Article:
I also saved time with the high quality frozen dough.  It defrosted leisurely in its package in the refrigerator and over 3 days went from a solid softball to a foamy square pushing into the sides of its bag.

We've had hot, hot days so turning on the oven to heat a pizza stone was out of the question.  Even taking the time to really stretch out the dough seemed too much effort in the steamy heat.  A free form pizza baked over a bed of farina (instead of cornmeal) on an extra thin cookie sheet was all that could be managed and thanks to the relaxed rise of the pizza dough, it came out perfectly. It had a crispy light crust yet was still moist and deliciously yeasty inside.  The dough was a perfect foil to the cheese and asparagus.  Omitting the sauce made for a lighter meal and let us taste and appreciate each ingredient.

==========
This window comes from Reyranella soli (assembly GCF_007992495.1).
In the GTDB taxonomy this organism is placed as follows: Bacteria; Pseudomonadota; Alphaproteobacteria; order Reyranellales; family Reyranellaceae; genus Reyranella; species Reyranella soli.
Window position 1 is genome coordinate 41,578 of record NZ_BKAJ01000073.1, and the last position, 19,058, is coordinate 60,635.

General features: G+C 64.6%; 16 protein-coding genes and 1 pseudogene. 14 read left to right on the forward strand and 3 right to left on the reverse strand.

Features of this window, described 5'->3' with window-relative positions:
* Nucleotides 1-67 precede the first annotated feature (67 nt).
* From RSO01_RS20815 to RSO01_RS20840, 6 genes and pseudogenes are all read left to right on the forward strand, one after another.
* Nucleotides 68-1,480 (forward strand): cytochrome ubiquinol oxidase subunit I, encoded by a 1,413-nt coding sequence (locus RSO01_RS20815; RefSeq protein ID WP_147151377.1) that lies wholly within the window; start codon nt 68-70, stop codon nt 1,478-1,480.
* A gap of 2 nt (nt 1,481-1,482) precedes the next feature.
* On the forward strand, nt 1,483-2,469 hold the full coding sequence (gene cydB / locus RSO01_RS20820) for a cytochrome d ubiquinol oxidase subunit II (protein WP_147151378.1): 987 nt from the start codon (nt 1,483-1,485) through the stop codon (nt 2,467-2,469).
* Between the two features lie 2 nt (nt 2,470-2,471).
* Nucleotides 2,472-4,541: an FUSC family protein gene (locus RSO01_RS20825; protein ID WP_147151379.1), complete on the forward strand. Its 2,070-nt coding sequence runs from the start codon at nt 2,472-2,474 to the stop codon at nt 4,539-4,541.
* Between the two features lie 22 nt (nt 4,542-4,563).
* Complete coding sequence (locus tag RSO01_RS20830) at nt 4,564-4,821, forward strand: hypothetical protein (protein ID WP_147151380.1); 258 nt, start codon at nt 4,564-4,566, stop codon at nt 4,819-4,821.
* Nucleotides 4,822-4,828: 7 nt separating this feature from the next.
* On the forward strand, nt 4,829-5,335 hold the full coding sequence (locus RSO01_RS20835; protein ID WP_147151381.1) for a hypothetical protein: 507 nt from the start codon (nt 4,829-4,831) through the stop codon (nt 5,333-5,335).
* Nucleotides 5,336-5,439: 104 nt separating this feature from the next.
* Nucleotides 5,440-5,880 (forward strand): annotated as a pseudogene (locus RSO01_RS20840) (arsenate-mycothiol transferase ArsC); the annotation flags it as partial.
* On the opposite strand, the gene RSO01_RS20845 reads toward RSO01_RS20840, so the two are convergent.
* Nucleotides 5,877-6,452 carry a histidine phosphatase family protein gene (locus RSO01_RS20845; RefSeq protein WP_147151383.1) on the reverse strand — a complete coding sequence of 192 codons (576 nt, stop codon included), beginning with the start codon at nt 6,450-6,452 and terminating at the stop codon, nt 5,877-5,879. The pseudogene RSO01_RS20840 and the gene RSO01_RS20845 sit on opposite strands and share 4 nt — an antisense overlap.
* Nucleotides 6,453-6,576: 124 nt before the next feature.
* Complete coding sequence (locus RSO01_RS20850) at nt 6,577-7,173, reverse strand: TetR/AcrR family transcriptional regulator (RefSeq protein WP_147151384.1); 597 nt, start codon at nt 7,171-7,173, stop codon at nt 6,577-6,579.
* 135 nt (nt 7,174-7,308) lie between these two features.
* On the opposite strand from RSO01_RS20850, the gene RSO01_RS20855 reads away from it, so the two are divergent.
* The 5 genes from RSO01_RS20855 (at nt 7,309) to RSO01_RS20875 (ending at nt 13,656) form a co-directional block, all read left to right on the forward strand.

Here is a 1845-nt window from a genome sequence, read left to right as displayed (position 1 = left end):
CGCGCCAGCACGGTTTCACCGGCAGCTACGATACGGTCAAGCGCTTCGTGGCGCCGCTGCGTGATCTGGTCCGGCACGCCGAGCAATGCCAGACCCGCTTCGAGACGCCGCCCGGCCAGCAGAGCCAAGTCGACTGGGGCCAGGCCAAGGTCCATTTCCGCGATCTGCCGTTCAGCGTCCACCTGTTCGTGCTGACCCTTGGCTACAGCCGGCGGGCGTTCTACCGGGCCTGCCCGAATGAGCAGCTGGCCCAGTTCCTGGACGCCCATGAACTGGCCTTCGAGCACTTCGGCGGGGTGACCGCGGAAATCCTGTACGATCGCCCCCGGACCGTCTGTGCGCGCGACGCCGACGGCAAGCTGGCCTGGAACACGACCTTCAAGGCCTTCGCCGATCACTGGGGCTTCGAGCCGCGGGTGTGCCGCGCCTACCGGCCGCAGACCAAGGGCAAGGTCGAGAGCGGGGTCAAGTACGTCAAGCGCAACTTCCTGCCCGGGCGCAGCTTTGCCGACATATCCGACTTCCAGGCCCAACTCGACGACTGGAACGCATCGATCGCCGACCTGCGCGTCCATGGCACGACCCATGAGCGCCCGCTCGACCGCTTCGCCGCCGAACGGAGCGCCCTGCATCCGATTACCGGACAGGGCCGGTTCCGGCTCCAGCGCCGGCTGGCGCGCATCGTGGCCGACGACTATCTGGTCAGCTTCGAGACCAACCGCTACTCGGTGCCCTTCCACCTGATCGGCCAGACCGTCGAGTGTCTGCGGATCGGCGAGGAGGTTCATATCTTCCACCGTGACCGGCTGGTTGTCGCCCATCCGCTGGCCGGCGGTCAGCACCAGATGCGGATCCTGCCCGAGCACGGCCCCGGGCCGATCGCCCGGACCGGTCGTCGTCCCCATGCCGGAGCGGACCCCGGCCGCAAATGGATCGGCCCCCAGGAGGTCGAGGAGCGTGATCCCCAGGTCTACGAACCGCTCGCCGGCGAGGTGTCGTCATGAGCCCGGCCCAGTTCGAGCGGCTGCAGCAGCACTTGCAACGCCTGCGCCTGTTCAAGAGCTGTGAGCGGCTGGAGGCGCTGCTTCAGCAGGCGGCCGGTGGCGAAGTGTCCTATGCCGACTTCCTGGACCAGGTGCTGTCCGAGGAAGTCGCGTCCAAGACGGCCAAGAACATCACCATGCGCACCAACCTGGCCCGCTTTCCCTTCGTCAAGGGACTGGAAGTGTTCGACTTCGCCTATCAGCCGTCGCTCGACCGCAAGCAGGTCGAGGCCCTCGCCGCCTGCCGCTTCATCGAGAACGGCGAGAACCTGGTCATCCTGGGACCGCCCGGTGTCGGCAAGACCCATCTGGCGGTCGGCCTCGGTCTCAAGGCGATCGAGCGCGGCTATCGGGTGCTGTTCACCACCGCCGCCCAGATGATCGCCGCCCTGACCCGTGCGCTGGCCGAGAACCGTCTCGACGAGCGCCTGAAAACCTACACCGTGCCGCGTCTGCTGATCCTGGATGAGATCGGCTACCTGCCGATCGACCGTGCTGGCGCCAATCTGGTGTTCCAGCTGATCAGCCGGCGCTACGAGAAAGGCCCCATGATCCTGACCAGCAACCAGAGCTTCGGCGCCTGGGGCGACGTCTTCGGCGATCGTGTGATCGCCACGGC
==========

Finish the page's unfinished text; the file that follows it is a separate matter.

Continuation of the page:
We topped our pizza with quickly steamed, then butter & olive oil-sauteed asparagus over fontina cheese.  X's formed with anchovies provided a salty balance.  If you don't love anchovies, accent this sophisticated pizza with crisped bacon, it's cousin pancetta or top with good quality prosciutto.  (If using prosciutto, wait until the pizza is out of the oven.) For an all vegetable pizza, slice a few oil cured olives and scatter over randomly.

Bake the pizza in a preheated 400˚F oven for 12-14 minutes until the dough is puffed up a bit and the bottom is light brown and sturdy.  Let the pizza rest a moment before slicing.

NOTE: High quality pizza dough has few ingredients, just like what you would put together with flour, water, salt and olive oil.  The trick is giving your dough time to rise. Be patient and go for a slow rise under refrigerated conditions in a loosely secured plastic bag to allow for expansion.  A freshly made dough will rise in about 8-12 hours and can hold for a day.  Let a frozen dough come to the ready over three days.

Sunday, July 1, 2012